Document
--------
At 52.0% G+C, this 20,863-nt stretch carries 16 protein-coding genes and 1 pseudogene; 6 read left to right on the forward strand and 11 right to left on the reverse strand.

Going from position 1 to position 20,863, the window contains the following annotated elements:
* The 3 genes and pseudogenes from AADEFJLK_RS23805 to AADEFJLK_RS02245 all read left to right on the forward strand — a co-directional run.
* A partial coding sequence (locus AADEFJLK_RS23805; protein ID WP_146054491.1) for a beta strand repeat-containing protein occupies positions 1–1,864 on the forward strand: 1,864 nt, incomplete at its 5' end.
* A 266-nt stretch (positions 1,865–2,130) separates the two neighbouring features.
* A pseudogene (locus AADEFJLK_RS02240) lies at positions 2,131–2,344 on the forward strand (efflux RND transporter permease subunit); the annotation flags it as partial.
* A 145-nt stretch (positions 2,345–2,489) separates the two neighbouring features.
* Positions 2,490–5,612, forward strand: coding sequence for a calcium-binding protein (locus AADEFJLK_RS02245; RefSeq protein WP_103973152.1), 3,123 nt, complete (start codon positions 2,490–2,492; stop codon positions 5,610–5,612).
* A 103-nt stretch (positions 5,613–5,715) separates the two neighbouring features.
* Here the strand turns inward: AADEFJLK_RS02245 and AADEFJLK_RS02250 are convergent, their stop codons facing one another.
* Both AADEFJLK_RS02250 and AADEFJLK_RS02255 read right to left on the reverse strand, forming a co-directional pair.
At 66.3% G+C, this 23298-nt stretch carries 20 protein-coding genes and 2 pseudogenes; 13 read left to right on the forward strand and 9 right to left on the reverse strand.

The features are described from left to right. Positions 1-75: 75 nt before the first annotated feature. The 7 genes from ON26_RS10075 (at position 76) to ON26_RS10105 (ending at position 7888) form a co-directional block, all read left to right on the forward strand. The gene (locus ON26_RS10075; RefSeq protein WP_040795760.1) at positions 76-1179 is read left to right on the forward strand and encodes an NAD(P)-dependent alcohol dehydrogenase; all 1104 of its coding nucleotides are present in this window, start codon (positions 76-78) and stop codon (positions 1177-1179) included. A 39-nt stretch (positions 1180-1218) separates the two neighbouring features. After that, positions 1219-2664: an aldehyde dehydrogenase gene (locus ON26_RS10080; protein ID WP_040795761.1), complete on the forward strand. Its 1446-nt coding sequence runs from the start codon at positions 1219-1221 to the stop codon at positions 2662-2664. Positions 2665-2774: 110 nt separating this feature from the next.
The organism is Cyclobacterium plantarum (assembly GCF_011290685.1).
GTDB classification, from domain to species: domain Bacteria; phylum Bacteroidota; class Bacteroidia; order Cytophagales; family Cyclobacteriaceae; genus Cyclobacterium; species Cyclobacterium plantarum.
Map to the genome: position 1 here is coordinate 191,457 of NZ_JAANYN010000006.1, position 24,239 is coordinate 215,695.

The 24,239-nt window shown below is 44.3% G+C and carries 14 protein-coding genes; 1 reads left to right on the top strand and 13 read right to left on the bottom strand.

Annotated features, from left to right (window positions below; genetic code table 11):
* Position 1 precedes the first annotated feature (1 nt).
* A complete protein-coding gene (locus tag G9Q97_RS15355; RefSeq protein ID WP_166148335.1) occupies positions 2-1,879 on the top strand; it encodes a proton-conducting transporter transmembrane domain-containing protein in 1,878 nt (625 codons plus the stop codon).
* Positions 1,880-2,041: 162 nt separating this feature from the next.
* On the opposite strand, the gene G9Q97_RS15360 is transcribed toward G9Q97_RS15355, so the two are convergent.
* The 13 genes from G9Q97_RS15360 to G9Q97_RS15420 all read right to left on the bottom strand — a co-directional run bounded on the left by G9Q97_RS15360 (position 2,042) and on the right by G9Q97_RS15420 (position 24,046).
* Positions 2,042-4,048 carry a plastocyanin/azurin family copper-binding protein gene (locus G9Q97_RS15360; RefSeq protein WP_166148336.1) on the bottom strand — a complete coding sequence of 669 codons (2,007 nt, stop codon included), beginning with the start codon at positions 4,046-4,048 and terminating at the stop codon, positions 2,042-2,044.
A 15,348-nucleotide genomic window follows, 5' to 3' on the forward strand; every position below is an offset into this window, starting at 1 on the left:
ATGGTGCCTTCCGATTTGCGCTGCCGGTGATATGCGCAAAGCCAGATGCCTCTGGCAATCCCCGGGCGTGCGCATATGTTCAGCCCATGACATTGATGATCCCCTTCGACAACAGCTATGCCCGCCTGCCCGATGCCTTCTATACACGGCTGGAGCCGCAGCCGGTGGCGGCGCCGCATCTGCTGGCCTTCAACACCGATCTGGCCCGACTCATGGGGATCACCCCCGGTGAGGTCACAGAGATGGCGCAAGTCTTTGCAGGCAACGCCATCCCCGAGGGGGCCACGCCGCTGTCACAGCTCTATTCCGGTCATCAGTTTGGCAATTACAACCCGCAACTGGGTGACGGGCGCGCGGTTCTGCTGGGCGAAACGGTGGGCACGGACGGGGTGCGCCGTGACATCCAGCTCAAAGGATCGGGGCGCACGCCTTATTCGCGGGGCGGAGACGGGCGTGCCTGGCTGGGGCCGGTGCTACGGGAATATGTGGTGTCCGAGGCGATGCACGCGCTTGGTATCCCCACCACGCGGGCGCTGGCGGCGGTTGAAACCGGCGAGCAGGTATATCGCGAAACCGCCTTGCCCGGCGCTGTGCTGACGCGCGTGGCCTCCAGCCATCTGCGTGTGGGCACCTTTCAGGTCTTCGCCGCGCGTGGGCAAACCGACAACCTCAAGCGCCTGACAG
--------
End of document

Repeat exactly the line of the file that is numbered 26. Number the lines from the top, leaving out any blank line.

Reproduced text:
ATGGTGCCTTCCGATTTGCGCTGCCGGTGATATGCGCAAAGCCAGATGCCTCTGGCAATCCCCGGGCGTGCGCATATGTTCAGCCCATGACATTGATGATCCCCTTCGACAACAGCTATGCCCGCCTGCCCGATGCCTTCTATACACGGCTGGAGCCGCAGCCGGTGGCGGCGCCGCATCTGCTGGCCTTCAACACCGATCTGGCCCGACTCATGGGGATCACCCCCGGTGAGGTCACAGAGATGGCGCAAGTCTTTGCAGGCAACGCCATCCCCGAGGGGGCCACGCCGCTGTCACAGCTCTATTCCGGTCATCAGTTTGGCAATTACAACCCGCAACTGGGTGACGGGCGCGCGGTTCTGCTGGGCGAAACGGTGGGCACGGACGGGGTGCGCCGTGACATCCAGCTCAAAGGATCGGGGCGCACGCCTTATTCGCGGGGCGGAGACGGGCGTGCCTGGCTGGGGCCGGTGCTACGGGAATATGTGGTGTCCGAGGCGATGCACGCGCTTGGTATCCCCACCACGCGGGCGCTGGCGGCGGTTGAAACCGGCGAGCAGGTATATCGCGAAACCGCCTTGCCCGGCGCTGTGCTGACGCGCGTGGCCTCCAGCCATCTGCGTGTGGGCACCTTTCAGGTCTTCGCCGCGCGTGGGCAAACCGACAACCTCAAGCGCCTGACAG